XCOM: Enemy Unknown iOS port due this summer, Mac build launches April 24

By , Mar 25, 2013

If you’re fond of complex strategy games that go past the Command & Conquer series (which, in my personal opinion, doesn’t look and play well on iPhones and iPads), you should jump with joy on news that developer Firaxis and publisher 2K Games are porting XCOM: Enemy Unknown, the popular turn-based tactical role-playing strategy, to Apple’s platform.

The game has some pretty ardent following and a port for iOS was officially announced at a PAX East panel on this past Saturday. What’s in it for you and why should you care? Go past the fold more some more tidbits…

Joystiq spoke with Lead Designer Jake Solomon who perhaps surprisingly revealed that the XCOM game won’t be a free-to-play iOS offering, unlike some other highly visible triple-As such as EA’s Real Racing 3, for example.

Instead, they’ll charge the full price upfront:

It’s going to be priced appropriately for what it is. It’s going to be a premium price point. It is the game. It is the full game.

Josytiq thinks the game could push the limits like The Walking Dead does at $15.

“We’ve been told it will not include the Slingshot pack downloadable content, however the Elite Soldier DLC will be included,” adds the publication.

Developers also announced that the Mac port launches April 24, 2013.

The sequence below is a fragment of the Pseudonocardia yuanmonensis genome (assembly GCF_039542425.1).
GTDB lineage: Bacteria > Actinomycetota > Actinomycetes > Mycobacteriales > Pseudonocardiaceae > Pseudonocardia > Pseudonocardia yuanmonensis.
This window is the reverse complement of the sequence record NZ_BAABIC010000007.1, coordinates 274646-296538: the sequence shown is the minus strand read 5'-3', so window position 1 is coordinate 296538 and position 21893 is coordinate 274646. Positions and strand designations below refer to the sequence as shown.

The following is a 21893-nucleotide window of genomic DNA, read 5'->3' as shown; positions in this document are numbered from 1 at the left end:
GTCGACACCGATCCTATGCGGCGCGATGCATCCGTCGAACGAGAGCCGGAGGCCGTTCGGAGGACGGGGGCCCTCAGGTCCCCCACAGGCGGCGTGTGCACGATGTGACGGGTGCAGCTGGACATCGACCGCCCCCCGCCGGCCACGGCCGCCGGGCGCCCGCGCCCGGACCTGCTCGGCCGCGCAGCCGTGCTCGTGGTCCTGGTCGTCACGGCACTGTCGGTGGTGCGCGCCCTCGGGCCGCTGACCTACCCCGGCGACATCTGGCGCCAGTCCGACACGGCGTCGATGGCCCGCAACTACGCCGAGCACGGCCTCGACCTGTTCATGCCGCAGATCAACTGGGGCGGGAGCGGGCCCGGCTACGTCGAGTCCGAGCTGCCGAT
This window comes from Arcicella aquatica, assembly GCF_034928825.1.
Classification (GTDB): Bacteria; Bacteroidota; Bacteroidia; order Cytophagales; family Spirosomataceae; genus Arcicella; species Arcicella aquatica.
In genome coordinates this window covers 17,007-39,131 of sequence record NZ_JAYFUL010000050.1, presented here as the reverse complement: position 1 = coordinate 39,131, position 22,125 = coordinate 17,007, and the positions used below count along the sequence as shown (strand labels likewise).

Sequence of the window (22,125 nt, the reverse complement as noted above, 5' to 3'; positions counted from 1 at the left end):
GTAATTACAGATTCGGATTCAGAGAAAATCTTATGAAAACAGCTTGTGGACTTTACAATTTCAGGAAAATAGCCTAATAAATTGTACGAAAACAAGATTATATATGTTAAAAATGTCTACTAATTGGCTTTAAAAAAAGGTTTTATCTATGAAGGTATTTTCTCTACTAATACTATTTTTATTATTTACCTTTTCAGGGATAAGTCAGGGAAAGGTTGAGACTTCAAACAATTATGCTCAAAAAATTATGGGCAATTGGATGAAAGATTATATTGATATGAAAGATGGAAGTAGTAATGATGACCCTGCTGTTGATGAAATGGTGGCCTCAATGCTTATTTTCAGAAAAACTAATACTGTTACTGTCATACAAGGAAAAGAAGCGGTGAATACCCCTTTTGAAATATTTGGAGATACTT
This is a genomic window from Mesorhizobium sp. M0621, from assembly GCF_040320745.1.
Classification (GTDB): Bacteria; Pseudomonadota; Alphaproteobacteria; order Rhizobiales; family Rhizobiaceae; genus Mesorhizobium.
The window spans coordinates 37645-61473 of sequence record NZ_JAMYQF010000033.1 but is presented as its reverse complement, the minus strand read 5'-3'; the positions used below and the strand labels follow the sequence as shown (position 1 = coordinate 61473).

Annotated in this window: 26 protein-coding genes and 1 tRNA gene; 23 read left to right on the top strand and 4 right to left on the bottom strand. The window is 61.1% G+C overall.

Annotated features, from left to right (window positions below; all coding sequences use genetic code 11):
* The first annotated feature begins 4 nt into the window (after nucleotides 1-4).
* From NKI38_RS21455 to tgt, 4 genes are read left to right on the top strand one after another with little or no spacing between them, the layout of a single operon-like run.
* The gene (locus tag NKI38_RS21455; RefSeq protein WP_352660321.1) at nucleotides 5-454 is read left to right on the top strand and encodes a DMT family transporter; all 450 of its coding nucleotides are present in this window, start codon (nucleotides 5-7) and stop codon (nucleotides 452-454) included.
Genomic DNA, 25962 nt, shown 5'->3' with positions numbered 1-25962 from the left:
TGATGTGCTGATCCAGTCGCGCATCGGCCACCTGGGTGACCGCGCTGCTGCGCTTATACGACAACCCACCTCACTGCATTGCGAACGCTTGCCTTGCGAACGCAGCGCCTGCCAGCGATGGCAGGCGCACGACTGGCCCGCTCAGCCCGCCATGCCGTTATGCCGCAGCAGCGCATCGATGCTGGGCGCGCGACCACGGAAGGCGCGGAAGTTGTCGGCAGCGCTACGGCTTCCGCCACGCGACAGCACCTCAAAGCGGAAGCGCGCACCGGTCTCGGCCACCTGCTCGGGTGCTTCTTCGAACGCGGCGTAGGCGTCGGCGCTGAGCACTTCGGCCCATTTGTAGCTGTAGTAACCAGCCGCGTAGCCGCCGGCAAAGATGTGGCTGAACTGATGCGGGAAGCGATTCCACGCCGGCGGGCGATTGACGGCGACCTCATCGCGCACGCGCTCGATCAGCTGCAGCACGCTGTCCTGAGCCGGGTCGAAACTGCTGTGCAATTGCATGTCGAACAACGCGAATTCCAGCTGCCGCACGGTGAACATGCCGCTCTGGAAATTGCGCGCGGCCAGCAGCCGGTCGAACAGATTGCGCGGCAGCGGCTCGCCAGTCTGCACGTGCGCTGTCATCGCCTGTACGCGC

The iOS build is landing some time during the summer.

This won’t be your ma and pa’s port, mind you - XCOM: Enemy Unknown will offer the full experience on your iPhone or iPad.

It is a straight port. We have not made any gameplay exceptions. You play the exact same game [as on PC or consoles], it’s just now fully playable on an iPhone or an iPad.

XCOM: Enemy Unknown launched on October 9, 2012 in the U.S. for Microsoft Windows, PlayStation 3 and Xbox 360.

Basically a “reimagined” remake of the 1994 cult classic strategy game UFO: Enemy Unknown (also known as X-COM: UFO Defense), XCOM: Enemy Unknown puts you in the shoes of an elite multinational paramilitary organization which must get rid of the alien scum invading the Earth.

XCOM Enemy Unknown (Windows screenshot 002)

Akin to the previous XCOM games, the game is turn-based, which adds a layer of much-needed tactical thinking. You’ll also manage your supplies, research and develop new technologies and weapons in between missions, manage finances and so forth.

XCOM Enemy Unknown (Windows screenshot 003)

I must admit I’m curious as to how they pull the iOS port off.

I’m a huge fan of strategy games, but in my experience they don’t play well on tablets. Neither multi-touch nor a smaller screen lend themselves well to the complexities of the original user interface, the highly demanding concept or game mechanics.

I was very disappointed with EA’s shabby Command & Conquer port on iOS. Having tried a few other strategy titles on Apple’s mobile devices, and now that I’ve come to think of it, I’m actually not convinced at all that the genre is a fit for mobile devices (same goes for role-playing games).